Most brain neurons are active in waking; but hypothalamic neurons that synthesize the neuropeptide melanin-concentrating hormone (MCH) are; claimed to be active only during sleep; particularly REM sleep. Here we use deep-brain imaging to identify changes in fluorescence; of the genetically encoded calcium (Ca2+) indicator GCaMP6 in individual hypothalamic neurons; that contain MCH. An in-vitro electrophysiology study determined a strong relationship; between depolarization and Ca2+ fluorescence in MCH neurons.
In ten freely-behaving MCH-cre mice, highest fluorescence occurred in all recorded neurons in REM sleep relative to quiet waking or non-REM sleep. Unexpectedly, 70% of the MCH neurons had strong fluorescence activity when the mice explored novel objects. Spatial and temporal mapping of the change in fluorescence between pairs of MCH neurons revealed dynamic activation of MCH neurons during REM sleep and activation of a subset of the same neurons during exploratory behavior. Functional network activity maps will facilitate comparisons of not only single neuron activity but also network responses in different conditions and disease.
Functional activity maps identify brain circuits responding to specific behaviors; including rapid-eye movement sleep (REM sleep); a sleep phase when the brain is as active as in waking. To provide the first activity map of individual neurons during REM sleep, we use deep-brain calcium imaging in unrestrained mice to map activity of hypothalamic melanin-concentrating hormone (MCH) neurons. MCH neurons were; found to be synchronously active during REM sleep; and also during exploration of novel objects.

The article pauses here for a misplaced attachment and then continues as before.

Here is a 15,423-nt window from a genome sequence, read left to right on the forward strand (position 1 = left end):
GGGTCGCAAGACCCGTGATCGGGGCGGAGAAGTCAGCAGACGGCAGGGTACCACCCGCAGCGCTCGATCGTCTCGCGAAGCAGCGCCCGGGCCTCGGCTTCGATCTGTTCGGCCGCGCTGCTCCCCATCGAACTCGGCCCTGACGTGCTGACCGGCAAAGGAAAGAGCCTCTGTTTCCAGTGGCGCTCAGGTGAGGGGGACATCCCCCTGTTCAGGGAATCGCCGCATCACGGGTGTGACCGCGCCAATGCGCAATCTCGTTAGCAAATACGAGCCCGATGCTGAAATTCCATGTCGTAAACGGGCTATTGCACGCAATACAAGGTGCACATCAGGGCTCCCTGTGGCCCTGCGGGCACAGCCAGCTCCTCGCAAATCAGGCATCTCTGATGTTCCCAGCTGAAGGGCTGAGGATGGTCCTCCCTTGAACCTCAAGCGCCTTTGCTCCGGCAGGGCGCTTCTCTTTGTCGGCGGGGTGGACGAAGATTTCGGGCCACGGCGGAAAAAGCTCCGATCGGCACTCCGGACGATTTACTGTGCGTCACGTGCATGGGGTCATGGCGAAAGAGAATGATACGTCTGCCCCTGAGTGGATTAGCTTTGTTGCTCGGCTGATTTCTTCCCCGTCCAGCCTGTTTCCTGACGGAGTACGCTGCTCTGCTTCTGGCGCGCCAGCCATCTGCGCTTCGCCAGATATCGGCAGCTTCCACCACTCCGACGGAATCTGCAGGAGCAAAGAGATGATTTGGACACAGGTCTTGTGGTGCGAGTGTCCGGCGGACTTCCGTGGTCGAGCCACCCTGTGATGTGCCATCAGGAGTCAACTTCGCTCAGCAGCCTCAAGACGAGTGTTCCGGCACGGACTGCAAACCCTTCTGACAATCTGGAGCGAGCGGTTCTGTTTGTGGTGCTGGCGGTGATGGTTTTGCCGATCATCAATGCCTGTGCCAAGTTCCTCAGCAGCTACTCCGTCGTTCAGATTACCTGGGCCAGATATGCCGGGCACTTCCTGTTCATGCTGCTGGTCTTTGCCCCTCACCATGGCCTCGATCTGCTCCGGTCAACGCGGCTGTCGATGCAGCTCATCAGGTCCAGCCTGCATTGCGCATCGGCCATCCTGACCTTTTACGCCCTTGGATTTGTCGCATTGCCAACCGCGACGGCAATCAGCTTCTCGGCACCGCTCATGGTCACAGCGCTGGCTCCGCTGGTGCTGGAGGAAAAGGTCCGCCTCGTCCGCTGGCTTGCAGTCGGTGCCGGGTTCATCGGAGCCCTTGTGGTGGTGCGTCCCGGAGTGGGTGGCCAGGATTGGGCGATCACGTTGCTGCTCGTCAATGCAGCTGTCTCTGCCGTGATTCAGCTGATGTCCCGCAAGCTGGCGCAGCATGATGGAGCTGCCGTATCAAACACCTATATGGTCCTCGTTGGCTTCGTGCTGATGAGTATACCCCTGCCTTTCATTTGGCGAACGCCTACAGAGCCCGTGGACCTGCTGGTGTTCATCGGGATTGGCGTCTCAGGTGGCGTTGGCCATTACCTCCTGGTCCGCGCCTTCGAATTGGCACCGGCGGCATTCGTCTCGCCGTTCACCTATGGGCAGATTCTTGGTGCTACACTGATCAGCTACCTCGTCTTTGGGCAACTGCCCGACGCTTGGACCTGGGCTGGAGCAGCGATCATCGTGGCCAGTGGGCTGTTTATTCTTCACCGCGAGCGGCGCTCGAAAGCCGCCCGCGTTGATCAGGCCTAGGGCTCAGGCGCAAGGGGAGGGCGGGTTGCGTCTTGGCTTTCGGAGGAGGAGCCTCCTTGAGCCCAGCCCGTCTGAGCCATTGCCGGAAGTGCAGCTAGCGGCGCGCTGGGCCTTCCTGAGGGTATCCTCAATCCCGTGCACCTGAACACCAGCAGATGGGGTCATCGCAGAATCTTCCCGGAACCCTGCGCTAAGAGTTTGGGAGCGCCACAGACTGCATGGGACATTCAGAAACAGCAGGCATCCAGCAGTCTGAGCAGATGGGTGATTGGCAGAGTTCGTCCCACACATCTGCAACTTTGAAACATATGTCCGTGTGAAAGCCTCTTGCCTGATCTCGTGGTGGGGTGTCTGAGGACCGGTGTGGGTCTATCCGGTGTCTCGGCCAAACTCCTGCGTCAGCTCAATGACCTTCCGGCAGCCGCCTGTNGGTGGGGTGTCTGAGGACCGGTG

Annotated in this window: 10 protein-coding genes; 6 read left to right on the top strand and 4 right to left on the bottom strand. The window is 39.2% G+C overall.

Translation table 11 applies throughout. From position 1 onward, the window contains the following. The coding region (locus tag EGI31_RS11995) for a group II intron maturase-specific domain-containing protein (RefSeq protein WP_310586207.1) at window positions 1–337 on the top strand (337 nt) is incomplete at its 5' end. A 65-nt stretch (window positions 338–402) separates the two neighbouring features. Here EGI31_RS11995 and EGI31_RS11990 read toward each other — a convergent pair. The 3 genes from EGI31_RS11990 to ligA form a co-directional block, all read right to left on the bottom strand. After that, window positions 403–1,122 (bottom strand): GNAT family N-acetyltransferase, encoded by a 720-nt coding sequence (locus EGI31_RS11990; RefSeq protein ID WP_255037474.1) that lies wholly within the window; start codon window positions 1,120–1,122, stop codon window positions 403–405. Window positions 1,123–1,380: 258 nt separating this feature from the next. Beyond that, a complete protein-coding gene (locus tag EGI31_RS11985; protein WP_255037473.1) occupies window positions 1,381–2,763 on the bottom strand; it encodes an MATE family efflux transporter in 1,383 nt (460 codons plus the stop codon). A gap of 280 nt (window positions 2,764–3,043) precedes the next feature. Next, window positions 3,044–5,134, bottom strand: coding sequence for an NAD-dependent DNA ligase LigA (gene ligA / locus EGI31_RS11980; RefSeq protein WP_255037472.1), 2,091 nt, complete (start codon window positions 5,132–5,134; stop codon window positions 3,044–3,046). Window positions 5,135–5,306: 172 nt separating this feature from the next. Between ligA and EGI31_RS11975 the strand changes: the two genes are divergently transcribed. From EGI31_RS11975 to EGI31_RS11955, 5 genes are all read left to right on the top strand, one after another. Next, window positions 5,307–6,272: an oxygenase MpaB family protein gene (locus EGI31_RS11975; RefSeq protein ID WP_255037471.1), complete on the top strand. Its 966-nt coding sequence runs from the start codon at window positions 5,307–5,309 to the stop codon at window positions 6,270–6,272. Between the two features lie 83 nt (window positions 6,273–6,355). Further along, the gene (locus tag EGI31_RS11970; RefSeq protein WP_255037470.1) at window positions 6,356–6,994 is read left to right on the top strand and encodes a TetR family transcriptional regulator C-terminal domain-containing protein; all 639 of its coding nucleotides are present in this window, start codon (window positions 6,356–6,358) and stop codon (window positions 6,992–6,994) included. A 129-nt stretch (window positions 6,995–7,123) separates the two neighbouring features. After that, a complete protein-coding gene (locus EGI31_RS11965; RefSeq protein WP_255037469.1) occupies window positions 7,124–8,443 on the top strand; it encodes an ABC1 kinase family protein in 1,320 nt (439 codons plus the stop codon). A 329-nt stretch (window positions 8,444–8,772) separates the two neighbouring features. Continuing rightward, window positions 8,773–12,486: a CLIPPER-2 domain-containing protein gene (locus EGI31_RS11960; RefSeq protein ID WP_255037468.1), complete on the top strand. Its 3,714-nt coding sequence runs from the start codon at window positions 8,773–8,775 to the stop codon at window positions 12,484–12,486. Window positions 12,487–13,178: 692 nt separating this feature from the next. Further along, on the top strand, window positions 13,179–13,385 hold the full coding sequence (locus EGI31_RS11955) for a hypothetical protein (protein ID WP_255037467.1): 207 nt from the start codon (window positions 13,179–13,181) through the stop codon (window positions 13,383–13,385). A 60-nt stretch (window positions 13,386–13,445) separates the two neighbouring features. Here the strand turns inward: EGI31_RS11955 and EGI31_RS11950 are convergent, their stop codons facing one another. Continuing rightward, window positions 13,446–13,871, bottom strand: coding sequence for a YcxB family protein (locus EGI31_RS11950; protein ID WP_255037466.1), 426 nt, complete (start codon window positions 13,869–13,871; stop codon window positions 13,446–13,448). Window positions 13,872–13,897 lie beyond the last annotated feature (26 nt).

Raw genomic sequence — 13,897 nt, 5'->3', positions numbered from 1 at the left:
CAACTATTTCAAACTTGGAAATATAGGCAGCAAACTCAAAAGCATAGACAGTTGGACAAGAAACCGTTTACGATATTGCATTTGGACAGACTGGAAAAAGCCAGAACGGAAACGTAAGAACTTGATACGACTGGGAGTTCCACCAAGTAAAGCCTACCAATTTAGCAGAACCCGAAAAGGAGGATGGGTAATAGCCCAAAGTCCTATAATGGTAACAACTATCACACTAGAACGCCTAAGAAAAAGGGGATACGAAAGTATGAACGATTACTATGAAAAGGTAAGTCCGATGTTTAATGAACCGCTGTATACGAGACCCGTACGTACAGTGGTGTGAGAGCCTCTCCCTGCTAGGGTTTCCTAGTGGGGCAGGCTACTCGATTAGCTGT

Spatial mapping revealed dynamic network activation during REM sleep and activation of a subset of the neurons during exploratory behavior. Functional activity maps at the cellular level in specific behaviors; including sleep; needed to establish a brain connectome. Researchers have mapped the activity of individual neurons deep in the brain during sleep and exploration of novel objects in male and female mice. The study, published in JNeurosci, suggests these cells may facilitate memory formation.
Carlos Blanco, Priyattam Shiromani, and colleagues report 70% of MCH neurons; that were strongly activated during REM sleep were also active; when mice explored interesting objects like a binder clip or a bottle cap. By recording the activity of pairs of MCH neurons, the researchers revealed a pattern of single -cell activity that could be used to compare the function of this network across different states of health and disease. Additionally, because all vertebrates have these cells, future studies of MCH neurons in animals beyond mammals and birds may identify REM sleep in diverse species.